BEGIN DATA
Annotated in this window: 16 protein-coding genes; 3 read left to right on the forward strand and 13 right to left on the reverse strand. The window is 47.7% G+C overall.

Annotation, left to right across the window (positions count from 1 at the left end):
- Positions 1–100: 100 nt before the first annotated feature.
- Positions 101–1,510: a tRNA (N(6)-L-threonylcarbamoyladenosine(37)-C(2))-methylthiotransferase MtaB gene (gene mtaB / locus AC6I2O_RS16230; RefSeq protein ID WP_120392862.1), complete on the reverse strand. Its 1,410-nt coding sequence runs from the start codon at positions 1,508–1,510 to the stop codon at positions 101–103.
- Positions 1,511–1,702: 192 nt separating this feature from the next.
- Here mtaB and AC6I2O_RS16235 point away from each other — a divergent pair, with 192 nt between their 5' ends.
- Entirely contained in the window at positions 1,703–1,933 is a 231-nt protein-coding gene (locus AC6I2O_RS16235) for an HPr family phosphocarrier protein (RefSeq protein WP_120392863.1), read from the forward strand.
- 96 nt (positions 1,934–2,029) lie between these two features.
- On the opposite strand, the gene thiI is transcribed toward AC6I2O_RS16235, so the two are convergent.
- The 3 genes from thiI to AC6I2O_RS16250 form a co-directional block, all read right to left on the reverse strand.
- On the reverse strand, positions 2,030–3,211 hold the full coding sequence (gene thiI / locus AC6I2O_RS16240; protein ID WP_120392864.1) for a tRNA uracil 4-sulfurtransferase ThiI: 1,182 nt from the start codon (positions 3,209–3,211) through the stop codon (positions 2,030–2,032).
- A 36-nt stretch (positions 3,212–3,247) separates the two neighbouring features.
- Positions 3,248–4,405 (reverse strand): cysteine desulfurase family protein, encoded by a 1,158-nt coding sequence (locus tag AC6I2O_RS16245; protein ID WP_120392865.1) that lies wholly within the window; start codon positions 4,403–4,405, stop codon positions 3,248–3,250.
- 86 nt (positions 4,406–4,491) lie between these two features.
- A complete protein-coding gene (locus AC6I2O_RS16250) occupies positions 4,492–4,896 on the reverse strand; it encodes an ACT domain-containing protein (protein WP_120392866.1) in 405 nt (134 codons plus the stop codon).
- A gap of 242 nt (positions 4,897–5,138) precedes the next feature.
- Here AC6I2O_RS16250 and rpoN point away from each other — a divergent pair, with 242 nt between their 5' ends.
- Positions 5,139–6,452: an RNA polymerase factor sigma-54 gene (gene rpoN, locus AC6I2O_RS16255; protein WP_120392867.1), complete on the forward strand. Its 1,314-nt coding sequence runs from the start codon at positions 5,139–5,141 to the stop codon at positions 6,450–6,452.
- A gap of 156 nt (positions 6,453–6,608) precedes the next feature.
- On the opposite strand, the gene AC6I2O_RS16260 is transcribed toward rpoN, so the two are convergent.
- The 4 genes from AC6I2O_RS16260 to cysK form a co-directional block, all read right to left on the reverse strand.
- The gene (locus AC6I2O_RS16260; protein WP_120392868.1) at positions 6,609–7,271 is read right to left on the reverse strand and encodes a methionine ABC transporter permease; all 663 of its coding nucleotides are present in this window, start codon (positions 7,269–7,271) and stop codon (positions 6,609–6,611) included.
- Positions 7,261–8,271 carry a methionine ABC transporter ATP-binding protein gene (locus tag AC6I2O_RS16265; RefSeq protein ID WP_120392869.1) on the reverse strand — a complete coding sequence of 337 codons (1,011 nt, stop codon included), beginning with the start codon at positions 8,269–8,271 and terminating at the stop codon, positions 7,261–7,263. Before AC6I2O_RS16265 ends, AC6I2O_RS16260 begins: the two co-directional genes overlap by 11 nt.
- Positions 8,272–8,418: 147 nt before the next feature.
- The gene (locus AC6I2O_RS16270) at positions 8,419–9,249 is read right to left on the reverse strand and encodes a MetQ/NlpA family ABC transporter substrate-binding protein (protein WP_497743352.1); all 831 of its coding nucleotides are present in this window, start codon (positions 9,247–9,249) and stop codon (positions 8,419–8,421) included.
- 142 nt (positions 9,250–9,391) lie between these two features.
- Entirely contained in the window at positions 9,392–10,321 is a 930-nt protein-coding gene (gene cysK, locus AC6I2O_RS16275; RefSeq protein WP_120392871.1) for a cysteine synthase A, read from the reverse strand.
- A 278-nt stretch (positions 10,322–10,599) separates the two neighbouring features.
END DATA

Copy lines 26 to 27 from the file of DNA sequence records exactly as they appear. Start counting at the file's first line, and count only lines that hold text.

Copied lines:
- 142 nt (positions 9,250–9,391) lie between these two features.
- Entirely contained in the window at positions 9,392–10,321 is a 930-nt protein-coding gene (gene cysK, locus AC6I2O_RS16275; RefSeq protein WP_120392871.1) for a cysteine synthase A, read from the reverse strand.